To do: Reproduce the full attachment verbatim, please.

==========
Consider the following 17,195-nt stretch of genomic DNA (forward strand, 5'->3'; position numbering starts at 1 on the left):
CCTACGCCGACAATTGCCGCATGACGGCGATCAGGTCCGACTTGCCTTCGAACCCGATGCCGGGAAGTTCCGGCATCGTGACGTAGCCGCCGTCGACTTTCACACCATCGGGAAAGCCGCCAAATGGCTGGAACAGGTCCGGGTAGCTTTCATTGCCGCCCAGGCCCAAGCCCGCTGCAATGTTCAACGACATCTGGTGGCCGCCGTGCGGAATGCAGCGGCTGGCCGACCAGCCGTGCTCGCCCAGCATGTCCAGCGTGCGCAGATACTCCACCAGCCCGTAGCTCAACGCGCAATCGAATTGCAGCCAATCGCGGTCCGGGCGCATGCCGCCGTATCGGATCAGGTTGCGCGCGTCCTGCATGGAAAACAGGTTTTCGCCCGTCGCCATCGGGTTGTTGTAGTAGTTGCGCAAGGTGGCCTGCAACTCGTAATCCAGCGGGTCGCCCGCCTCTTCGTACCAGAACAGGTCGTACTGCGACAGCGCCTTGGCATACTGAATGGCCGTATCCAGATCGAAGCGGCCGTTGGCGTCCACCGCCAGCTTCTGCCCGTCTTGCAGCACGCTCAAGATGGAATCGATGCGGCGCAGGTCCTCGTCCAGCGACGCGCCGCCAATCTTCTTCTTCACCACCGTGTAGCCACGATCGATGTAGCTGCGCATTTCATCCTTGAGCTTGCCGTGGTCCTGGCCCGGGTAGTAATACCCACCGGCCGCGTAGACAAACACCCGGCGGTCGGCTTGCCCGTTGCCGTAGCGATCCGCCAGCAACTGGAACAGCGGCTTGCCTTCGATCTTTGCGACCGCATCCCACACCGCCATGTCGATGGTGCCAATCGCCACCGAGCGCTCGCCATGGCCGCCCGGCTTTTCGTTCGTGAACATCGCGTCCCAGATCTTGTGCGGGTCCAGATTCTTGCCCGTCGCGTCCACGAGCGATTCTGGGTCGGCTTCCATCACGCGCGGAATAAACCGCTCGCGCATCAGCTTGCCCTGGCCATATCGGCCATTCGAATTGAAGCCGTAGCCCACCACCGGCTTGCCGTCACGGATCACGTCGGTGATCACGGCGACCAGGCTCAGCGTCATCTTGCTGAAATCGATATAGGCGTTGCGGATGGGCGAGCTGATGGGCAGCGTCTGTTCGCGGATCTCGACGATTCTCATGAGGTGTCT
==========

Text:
Consider the following 17,195-nt stretch of genomic DNA (forward strand, 5'->3'; position numbering starts at 1 on the left):
CCTACGCCGACAATTGCCGCATGACGGCGATCAGGTCCGACTTGCCTTCGAACCCGATGCCGGGAAGTTCCGGCATCGTGACGTAGCCGCCGTCGACTTTCACACCATCGGGAAAGCCGCCAAATGGCTGGAACAGGTCCGGGTAGCTTTCATTGCCGCCCAGGCCCAAGCCCGCTGCAATGTTCAACGACATCTGGTGGCCGCCGTGCGGAATGCAGCGGCTGGCCGACCAGCCGTGCTCGCCCAGCATGTCCAGCGTGCGCAGATACTCCACCAGCCCGTAGCTCAACGCGCAATCGAATTGCAGCCAATCGCGGTCCGGGCGCATGCCGCCGTATCGGATCAGGTTGCGCGCGTCCTGCATGGAAAACAGGTTTTCGCCCGTCGCCATCGGGTTGTTGTAGTAGTTGCGCAAGGTGGCCTGCAACTCGTAATCCAGCGGGTCGCCCGCCTCTTCGTACCAGAACAGGTCGTACTGCGACAGCGCCTTGGCATACTGAATGGCCGTATCCAGATCGAAGCGGCCGTTGGCGTCCACCGCCAGCTTCTGCCCGTCTTGCAGCACGCTCAAGATGGAATCGATGCGGCGCAGGTCCTCGTCCAGCGACGCGCCGCCAATCTTCTTCTTCACCACCGTGTAGCCACGATCGATGTAGCTGCGCATTTCATCCTTGAGCTTGCCGTGGTCCTGGCCCGGGTAGTAATACCCACCGGCCGCGTAGACAAACACCCGGCGGTCGGCTTGCCCGTTGCCGTAGCGATCCGCCAGCAACTGGAACAGCGGCTTGCCTTCGATCTTTGCGACCGCATCCCACACCGCCATGTCGATGGTGCCAATCGCCACCGAGCGCTCGCCATGGCCGCCCGGCTTTTCGTTCGTGAACATCGCGTCCCAGATCTTGTGCGGGTCCAGATTCTTGCCCGTCGCGTCCACGAGCGATTCTGGGTCGGCTTCCATCACGCGCGGAATAAACCGCTCGCGCATCAGCTTGCCCTGGCCATATCGGCCATTCGAATTGAAGCCGTAGCCCACCACCGGCTTGCCGTCACGGATCACGTCGGTGATCACGGCGACCAGGCTCAGCGTCATCTTGCTGAAATCGATATAGGCGTTGCGGATGGGCGAGCTGATGGGCAGCGTCTGTTCGCGGATCTCGACGATTCTCATGAGGTGTCT